Chinese Internet users reacted to the latest news with derision on Tuesday, with some calling the decision the beginning of a "new Cultural Revolution".
The State Administration of Press, Publication, Radio, Film and Television (SAPPRFT) announced that it "will organise film and TV series production staff on a quarterly basis to go to grassroots communities, villages and mining sites to do field study and experience life".
Scriptwriters, directors, broadcasters and anchors will also be sent to work and live for at least 30 days "in ethnic minority and border areas, and areas that made major contributions to the country's victory in the revolutionary war", the notice said.
The move "will be a boost in helping artists form a correct view of art and create more masterpieces", it added in the notice, published Monday.
Beijing imposes tight controls over culture, and ideological restrictions have tightened under Xi, with authorities censoring Ai Weiwei and other artists they perceive as challenging its right to rule.
Joseph Cheng, professor of political science at the City University of Hong Kong, described the move as a Mao-style "rectification campaign" aimed at silencing potential critics as Xi leads a far-reaching anti-graft sweep.
"Xi Jinping is under considerable pressure, because his anti-corruption campaign certainly has hurt a lot of vested interests," Cheng said. "This is again a time of pressure tactics on the intelligentsia and on the critics."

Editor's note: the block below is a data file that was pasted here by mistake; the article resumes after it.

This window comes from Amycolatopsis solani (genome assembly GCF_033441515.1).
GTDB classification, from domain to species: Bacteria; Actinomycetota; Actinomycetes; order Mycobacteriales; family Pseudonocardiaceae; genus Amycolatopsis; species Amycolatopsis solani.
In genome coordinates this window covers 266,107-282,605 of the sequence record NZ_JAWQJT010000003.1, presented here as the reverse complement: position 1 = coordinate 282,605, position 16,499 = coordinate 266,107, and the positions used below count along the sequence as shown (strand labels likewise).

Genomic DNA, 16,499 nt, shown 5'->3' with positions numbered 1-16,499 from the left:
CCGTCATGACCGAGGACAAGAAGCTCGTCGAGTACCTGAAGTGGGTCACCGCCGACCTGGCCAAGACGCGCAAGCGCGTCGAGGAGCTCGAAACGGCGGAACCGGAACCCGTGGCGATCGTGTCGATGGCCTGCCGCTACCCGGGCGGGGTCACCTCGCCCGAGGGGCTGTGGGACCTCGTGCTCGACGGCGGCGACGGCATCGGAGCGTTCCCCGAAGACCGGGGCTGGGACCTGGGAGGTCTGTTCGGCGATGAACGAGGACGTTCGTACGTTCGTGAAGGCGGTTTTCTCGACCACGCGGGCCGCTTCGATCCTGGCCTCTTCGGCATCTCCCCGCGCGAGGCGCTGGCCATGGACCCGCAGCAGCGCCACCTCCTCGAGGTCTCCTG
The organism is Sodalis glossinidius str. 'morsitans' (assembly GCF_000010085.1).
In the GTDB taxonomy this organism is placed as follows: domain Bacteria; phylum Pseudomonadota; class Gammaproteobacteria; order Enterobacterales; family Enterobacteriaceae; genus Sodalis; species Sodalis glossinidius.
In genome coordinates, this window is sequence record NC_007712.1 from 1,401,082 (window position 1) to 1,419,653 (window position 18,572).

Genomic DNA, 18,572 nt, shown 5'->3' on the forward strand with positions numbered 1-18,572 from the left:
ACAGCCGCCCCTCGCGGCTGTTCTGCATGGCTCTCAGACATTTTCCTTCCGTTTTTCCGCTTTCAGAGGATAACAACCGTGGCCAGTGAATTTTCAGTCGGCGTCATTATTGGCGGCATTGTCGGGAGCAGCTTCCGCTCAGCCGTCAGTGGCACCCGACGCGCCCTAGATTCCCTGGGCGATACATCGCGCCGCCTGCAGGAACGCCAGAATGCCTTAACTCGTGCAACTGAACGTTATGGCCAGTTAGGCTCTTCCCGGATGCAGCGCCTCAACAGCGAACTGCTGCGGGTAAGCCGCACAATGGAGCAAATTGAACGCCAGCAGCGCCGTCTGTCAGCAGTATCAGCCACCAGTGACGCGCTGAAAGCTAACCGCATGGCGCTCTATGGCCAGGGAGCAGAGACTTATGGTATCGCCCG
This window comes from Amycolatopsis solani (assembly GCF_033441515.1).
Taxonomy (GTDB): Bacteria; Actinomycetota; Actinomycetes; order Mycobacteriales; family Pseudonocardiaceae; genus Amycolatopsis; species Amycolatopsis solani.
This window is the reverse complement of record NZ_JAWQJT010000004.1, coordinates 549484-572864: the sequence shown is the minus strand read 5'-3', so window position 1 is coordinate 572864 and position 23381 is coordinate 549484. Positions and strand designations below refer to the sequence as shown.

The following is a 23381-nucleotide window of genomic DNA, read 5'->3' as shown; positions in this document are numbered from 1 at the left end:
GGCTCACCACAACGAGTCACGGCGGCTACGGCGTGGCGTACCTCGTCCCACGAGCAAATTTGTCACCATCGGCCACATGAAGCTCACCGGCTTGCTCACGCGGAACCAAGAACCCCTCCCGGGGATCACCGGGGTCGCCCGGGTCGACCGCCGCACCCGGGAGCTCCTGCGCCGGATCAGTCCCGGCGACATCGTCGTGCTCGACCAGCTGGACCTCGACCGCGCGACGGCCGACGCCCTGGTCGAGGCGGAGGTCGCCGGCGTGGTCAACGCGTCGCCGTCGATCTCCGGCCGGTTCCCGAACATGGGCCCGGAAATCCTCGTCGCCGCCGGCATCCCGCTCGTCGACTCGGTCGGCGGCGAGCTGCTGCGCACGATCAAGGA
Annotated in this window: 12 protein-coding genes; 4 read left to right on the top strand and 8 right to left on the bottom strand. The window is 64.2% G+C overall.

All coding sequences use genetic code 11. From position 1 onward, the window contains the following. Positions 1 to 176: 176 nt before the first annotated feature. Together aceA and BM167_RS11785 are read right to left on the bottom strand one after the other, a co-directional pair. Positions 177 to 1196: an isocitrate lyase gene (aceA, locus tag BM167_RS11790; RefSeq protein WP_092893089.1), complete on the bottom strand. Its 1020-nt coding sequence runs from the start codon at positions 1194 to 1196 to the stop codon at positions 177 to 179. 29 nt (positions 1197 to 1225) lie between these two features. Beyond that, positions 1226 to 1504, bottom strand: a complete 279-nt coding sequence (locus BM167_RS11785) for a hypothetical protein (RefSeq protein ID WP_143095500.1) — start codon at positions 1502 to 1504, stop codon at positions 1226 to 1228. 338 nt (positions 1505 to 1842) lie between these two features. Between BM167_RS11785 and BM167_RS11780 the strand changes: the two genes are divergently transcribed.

- 'Slaves to the market' -
The new edict harkens back to the era of Communist China's founder, when popular art was little more than propaganda, but Cheng said that whereas Mao's Cultural Revolution was aimed at the entire intelligentsia, the current move was more targeted.
"This campaign is a bit different in the sense that as long as you don't challenge the authorities -- as long as you keep quiet -- you are safe to keep making money," he said.
In October, Xi told a group of artists that they should not become "slaves to the market". The state-run China Daily likened his remarks to a well-known speech by Mao in the 1940s which outlined his view that the arts should serve politics.
"Art and culture cannot develop without political guidance," the paper said, congratulating Xi for "emphasising the integration of ideology and artistic values".
Some internet users posting on Sina Weibo, a Chinese version of Twitter, voiced worry about the SAPPRFT announcement.
"Is this a new Cultural Revolution?" wrote one. "Even the media watchdog is beginning to be rectified."
Another said: "I want to know who organised Lu Xun, Lao She and Mo Yan to go to grassroots communities," referring to three of China's most revered writers, the last of whom won the 2012 Nobel Literature Prize.
Others responded with amusement.
"Isn't this what Hunan TV has been doing all along?" wrote one Sina Weibo user, a reference to a provincial TV station that airs a popular reality show featuring celebrity fathers roughing it in rural areas with their children.